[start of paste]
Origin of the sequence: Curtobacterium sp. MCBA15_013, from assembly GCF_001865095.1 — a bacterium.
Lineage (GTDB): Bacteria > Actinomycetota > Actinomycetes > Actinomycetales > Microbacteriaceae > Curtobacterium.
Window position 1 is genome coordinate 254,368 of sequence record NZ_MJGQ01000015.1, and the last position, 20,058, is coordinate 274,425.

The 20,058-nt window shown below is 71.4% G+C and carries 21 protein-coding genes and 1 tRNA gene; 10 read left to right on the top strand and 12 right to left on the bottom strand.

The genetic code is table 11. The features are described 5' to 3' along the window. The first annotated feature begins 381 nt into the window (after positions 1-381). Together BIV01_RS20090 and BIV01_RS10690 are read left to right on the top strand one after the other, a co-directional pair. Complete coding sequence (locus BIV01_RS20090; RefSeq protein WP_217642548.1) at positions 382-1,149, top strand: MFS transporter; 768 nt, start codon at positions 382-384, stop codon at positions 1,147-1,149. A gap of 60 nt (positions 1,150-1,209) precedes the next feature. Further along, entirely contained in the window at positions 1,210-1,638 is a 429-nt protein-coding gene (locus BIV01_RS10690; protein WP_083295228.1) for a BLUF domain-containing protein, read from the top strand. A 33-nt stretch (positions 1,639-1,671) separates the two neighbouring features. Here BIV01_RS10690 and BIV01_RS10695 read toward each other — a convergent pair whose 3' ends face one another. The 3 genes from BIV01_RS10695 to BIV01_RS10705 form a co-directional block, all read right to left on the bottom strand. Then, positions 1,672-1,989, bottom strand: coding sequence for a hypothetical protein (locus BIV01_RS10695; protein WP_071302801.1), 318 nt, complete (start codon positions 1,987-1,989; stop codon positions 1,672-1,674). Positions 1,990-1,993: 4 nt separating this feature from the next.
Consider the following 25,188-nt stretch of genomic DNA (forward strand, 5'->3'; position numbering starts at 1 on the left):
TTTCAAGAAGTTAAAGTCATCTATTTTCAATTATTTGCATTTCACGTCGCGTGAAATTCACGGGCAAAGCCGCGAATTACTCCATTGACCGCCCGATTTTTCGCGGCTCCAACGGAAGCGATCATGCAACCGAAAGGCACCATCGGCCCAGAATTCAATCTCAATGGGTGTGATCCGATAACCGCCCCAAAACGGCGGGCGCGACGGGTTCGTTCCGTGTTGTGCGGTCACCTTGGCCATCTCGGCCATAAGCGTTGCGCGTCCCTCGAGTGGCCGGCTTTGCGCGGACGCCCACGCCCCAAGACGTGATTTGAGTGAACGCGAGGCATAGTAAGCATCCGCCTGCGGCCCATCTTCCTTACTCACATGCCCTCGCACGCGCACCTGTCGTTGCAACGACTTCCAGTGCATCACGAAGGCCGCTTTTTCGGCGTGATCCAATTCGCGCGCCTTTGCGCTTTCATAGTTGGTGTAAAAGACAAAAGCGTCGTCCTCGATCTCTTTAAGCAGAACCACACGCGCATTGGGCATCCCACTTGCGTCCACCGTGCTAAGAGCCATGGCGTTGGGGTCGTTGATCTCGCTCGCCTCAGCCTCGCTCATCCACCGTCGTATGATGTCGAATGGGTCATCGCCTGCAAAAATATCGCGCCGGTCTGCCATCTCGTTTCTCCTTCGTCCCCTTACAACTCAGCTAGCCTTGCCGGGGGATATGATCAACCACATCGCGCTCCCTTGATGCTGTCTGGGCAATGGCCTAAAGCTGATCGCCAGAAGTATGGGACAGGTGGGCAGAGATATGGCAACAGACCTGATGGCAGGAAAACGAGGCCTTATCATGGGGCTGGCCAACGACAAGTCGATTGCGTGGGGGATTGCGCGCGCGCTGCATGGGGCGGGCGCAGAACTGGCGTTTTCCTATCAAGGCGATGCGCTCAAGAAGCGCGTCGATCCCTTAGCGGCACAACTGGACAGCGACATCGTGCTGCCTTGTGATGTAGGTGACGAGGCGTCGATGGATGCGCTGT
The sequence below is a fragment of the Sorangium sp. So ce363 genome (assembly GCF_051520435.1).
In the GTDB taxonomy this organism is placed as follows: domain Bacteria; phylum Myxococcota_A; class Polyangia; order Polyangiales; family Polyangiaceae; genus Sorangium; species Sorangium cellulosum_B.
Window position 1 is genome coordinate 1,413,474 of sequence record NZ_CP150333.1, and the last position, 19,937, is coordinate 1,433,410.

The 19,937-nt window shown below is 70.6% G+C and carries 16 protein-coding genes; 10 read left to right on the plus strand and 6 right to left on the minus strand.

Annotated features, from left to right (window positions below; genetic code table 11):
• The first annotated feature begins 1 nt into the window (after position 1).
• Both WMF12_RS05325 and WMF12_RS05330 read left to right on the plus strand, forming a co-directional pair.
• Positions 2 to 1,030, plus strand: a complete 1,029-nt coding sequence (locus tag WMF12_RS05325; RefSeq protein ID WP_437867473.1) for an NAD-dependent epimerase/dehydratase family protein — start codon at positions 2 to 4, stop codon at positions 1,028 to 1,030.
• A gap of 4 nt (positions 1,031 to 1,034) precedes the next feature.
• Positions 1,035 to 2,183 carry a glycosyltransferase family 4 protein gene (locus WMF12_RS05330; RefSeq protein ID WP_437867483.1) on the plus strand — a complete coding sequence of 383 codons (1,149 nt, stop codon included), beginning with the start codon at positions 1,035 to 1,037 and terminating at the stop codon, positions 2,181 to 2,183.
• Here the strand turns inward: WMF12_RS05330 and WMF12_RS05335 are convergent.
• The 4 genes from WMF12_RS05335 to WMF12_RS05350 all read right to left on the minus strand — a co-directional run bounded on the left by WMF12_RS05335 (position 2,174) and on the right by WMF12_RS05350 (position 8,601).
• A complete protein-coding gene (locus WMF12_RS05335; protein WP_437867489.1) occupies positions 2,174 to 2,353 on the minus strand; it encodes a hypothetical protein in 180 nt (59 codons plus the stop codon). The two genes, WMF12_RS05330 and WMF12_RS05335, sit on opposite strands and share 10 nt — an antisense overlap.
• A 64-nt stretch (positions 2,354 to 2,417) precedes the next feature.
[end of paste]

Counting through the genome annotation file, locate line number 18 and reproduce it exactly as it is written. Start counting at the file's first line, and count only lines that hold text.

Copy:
• Here the strand turns inward: WMF12_RS05330 and WMF12_RS05335 are convergent.